Now, the whites should be beaten in the large bowl of the mixer. If you don't have an additional large bowl for the mixer, transfer the chocolate mixture to any other large bowl. Wash the bowl and beaters.
In the clean bowl of the mixer, with clean beaters, beat the egg whites with the salt and lemon juice, starting on low speed and increasing it gradually. When the whites barely hold a soft shape, reduce the speed a bit and gradually add the remaining ¼ cup sugar. Then, on high speed, continue to beat until the whites hold a straight point when the beaters are slowly raised. Do not overbeat.
Stir a large spoonful of the whites into the chocolate mixture to soften it a bit. Then, in three additions, fold in the remaining whites. Do not fold thoroughly until the last addition and do not handle more than necessary.
Turn the mixture into the prepared pan. Rotate the pan briskly in order to level the batter.
Bake for 20 minutes at 375 and then reduce temperature to 350 and continue to bake for an additional 50 minutes (total baking time is 1 hour and 10 minutes). Do not overbake; the cake should remain soft and moist in the center. (The top might crack a bit; it's okay.)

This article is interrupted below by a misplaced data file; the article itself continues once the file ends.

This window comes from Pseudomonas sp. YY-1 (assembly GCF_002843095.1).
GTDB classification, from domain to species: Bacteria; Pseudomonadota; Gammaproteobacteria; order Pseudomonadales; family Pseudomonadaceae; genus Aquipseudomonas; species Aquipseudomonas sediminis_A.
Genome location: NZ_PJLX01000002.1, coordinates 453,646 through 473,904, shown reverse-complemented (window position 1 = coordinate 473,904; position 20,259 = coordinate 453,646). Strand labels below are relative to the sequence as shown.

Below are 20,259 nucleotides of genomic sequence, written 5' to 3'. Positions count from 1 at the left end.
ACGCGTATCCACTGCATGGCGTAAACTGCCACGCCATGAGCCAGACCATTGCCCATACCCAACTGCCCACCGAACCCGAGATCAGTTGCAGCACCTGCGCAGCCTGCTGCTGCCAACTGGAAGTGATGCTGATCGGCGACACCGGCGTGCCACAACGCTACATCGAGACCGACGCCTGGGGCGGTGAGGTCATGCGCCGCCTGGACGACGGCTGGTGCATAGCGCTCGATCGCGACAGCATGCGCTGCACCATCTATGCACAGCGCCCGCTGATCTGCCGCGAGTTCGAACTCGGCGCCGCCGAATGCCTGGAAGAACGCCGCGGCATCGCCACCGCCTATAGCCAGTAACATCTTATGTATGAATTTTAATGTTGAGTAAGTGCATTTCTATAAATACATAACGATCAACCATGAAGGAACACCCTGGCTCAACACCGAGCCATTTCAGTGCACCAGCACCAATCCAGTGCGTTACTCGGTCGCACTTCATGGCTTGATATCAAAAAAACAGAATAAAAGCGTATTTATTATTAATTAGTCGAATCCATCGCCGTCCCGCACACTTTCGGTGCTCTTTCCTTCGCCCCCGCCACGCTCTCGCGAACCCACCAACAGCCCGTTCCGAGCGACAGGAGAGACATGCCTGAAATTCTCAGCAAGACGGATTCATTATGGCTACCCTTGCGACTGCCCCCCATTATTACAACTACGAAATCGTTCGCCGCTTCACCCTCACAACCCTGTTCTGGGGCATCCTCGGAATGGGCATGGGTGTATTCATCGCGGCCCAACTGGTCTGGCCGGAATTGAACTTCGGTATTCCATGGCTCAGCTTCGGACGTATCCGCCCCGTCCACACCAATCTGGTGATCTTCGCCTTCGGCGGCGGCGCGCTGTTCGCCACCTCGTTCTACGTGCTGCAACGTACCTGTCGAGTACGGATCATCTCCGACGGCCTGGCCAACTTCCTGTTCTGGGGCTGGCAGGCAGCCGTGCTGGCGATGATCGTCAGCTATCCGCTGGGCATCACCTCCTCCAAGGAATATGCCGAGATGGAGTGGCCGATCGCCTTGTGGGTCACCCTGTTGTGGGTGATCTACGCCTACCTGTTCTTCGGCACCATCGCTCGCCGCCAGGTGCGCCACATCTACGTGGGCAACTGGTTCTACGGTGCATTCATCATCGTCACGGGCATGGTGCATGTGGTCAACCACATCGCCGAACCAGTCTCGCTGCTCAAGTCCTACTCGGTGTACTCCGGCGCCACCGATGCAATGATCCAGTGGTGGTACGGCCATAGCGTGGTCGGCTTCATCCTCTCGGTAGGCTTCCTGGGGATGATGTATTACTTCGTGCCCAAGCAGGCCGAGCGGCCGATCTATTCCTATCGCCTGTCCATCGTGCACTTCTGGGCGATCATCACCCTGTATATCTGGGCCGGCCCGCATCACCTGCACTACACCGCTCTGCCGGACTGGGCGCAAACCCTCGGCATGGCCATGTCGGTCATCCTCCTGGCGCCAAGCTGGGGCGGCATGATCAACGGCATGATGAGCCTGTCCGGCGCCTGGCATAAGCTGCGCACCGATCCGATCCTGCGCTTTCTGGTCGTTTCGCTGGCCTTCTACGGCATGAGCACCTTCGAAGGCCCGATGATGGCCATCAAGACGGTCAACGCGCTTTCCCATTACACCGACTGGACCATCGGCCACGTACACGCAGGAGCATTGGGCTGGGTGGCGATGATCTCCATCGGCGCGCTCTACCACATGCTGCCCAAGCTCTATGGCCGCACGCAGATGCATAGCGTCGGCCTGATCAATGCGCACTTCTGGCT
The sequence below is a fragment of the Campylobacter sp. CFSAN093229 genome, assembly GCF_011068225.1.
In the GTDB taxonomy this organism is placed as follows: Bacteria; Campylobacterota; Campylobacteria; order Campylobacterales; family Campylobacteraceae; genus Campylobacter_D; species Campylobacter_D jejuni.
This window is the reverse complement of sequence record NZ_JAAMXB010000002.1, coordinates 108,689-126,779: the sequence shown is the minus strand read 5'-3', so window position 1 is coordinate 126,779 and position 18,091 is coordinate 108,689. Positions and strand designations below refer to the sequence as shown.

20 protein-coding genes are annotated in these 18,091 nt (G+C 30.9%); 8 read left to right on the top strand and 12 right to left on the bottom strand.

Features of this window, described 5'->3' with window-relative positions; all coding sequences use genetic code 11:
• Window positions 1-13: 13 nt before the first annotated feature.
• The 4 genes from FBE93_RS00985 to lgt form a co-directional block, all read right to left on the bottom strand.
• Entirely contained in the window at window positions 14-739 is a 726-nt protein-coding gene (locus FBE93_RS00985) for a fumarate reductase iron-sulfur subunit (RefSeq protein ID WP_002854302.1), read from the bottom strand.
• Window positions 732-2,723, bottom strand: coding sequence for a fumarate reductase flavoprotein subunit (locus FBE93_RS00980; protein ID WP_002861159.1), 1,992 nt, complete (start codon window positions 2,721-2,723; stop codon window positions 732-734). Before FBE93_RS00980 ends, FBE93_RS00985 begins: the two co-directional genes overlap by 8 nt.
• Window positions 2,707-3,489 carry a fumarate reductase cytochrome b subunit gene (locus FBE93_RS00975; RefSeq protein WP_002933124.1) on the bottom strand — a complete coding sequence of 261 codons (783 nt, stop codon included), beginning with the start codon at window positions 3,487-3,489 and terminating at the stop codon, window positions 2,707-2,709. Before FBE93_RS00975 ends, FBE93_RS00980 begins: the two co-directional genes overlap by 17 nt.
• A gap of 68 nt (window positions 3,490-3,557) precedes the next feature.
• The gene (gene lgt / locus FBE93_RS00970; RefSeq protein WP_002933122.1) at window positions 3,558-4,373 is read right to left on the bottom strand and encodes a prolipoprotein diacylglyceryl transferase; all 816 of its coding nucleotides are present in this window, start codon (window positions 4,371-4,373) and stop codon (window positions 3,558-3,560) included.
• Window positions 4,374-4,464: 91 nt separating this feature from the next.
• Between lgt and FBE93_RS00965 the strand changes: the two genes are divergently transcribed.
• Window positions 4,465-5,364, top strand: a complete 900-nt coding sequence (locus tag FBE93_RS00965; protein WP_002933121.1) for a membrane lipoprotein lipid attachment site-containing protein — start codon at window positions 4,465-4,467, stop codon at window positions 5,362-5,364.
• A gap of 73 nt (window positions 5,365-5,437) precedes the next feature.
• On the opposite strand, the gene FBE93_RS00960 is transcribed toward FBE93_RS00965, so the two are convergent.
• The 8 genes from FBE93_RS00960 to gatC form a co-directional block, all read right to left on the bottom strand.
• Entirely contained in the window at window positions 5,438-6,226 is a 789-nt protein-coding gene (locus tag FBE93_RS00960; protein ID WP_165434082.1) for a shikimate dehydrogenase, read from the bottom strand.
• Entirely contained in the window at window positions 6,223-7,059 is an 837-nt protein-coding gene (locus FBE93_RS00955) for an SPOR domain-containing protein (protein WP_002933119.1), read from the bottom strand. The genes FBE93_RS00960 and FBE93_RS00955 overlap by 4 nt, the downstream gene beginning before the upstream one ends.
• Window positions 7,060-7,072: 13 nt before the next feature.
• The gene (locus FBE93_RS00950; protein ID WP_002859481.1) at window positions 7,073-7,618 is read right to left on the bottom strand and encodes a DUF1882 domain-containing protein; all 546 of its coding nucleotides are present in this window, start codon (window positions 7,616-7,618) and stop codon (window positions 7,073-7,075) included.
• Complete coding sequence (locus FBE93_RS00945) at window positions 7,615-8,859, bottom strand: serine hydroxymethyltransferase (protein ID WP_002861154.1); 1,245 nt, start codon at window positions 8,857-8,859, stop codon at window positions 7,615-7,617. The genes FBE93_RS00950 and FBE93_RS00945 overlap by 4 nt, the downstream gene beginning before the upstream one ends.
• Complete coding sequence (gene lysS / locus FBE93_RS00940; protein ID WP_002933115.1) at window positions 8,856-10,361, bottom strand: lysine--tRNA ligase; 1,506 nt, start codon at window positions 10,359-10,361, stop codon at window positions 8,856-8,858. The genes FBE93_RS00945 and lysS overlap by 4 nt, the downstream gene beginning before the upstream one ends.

Wet and slightly wring out a folded towel and place it on a smooth surface. Remove the cake pan from the oven and place it on the wet towel. Let stand until tepid, 50 to 60 minutes.
Release and remove the sides of the pan (do not cut around the sides with a knife—it will make the rim of the cake messy). Now, let the cake stand until it is completely cool, or longer if you wish.
The cake will sink a little in the middle; the sides will be a little higher. Use a long, thin, sharp knife and level the top. Brush away loose crumbs.
Place a rack or a small board over the cake and carefully invert. Remove the bottom of the pan and the paper lining.
The cake is now upside down; this is the way it will be iced. Place 4 strips of parchment paper (each about 3'' x 12'') around the edges of a cake plate. With a large, wide spatula, carefully transfer the cake to the plate; check to be sure that the cake is touching the paper all around (in order to keep the icing off the plate when you ice the cake). If you have a cake-decorating turntable or a lazy Susan, place the cake plate on it.
To make the icing, scald the cream in a 5- to 6-cup saucepan over medium heat until it begins to form small bubbles around the edges or a thin skin on top. Add the espresso or coffee powder and whisk to dissolve. Add the chocolate and stir occasionally over heat for 1 minute. Then, remove the pan from heat and whisk or stir until the chocolate is all melted and the mixture is smooth.
Let icing stand at room temperature, stirring occasionally, for about 15 minutes or a little longer, until icing barely begins to thicken.
Then, stir to mix, and pour it slowly over the top of the cake, pouring it onto the middle. Use a long, narrow metal spatula to smooth the top and spread the icing so that a little of it runs down the sides (not too much—the icing on the sides should be a much thinner layer than on the top). With a small, narrow metal spatula, smooth the sides.